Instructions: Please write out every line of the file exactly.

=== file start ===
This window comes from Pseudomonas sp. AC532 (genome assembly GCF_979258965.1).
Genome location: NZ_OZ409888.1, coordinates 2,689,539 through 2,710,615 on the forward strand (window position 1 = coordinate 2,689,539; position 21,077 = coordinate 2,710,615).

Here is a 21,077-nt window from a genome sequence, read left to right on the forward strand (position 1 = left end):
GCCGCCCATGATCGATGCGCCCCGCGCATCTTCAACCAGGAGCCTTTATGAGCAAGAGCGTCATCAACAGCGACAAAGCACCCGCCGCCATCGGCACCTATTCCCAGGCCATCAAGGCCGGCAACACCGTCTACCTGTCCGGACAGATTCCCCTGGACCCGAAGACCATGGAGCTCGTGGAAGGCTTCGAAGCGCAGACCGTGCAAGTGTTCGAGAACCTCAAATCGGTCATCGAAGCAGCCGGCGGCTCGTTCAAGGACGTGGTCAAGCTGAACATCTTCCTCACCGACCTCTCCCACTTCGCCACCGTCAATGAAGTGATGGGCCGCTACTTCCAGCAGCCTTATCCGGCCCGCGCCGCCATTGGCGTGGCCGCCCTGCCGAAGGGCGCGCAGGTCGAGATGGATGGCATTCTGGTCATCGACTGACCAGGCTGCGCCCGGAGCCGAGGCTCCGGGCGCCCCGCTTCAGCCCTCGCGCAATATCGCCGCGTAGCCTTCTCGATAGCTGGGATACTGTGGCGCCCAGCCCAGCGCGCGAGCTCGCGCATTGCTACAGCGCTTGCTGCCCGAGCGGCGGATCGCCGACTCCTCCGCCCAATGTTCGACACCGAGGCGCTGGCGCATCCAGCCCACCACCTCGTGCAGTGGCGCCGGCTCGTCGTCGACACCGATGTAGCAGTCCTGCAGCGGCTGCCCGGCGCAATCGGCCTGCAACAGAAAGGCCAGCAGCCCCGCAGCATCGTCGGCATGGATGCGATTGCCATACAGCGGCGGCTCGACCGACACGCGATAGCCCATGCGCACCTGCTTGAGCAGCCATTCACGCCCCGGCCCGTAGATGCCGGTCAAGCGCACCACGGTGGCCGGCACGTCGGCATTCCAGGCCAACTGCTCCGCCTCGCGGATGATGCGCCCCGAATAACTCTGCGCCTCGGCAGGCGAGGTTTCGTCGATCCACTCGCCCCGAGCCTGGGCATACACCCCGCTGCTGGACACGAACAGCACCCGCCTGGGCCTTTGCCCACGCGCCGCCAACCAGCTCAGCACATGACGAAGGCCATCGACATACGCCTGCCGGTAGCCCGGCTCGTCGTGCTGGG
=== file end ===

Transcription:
This window comes from Pseudomonas sp. AC532 (genome assembly GCF_979258965.1).
Genome location: NZ_OZ409888.1, coordinates 2,689,539 through 2,710,615 on the forward strand (window position 1 = coordinate 2,689,539; position 21,077 = coordinate 2,710,615).

Here is a 21,077-nt window from a genome sequence, read left to right on the forward strand (position 1 = left end):
GCCGCCCATGATCGATGCGCCCCGCGCATCTTCAACCAGGAGCCTTTATGAGCAAGAGCGTCATCAACAGCGACAAAGCACCCGCCGCCATCGGCACCTATTCCCAGGCCATCAAGGCCGGCAACACCGTCTACCTGTCCGGACAGATTCCCCTGGACCCGAAGACCATGGAGCTCGTGGAAGGCTTCGAAGCGCAGACCGTGCAAGTGTTCGAGAACCTCAAATCGGTCATCGAAGCAGCCGGCGGCTCGTTCAAGGACGTGGTCAAGCTGAACATCTTCCTCACCGACCTCTCCCACTTCGCCACCGTCAATGAAGTGATGGGCCGCTACTTCCAGCAGCCTTATCCGGCCCGCGCCGCCATTGGCGTGGCCGCCCTGCCGAAGGGCGCGCAGGTCGAGATGGATGGCATTCTGGTCATCGACTGACCAGGCTGCGCCCGGAGCCGAGGCTCCGGGCGCCCCGCTTCAGCCCTCGCGCAATATCGCCGCGTAGCCTTCTCGATAGCTGGGATACTGTGGCGCCCAGCCCAGCGCGCGAGCTCGCGCATTGCTACAGCGCTTGCTGCCCGAGCGGCGGATCGCCGACTCCTCCGCCCAATGTTCGACACCGAGGCGCTGGCGCATCCAGCCCACCACCTCGTGCAGTGGCGCCGGCTCGTCGTCGACACCGATGTAGCAGTCCTGCAGCGGCTGCCCGGCGCAATCGGCCTGCAACAGAAAGGCCAGCAGCCCCGCAGCATCGTCGGCATGGATGCGATTGCCATACAGCGGCGGCTCGACCGACACGCGATAGCCCATGCGCACCTGCTTGAGCAGCCATTCACGCCCCGGCCCGTAGATGCCGGTCAAGCGCACCACGGTGGCCGGCACGTCGGCATTCCAGGCCAACTGCTCCGCCTCGCGGATGATGCGCCCCGAATAACTCTGCGCCTCGGCAGGCGAGGTTTCGTCGATCCACTCGCCCCGAGCCTGGGCATACACCCCGCTGCTGGACACGAACAGCACCCGCCTGGGCCTTTGCCCACGCGCCGCCAACCAGCTCAGCACATGACGAAGGCCATCGACATACGCCTGCCGGTAGCCCGGCTCGTCGTGCTGGG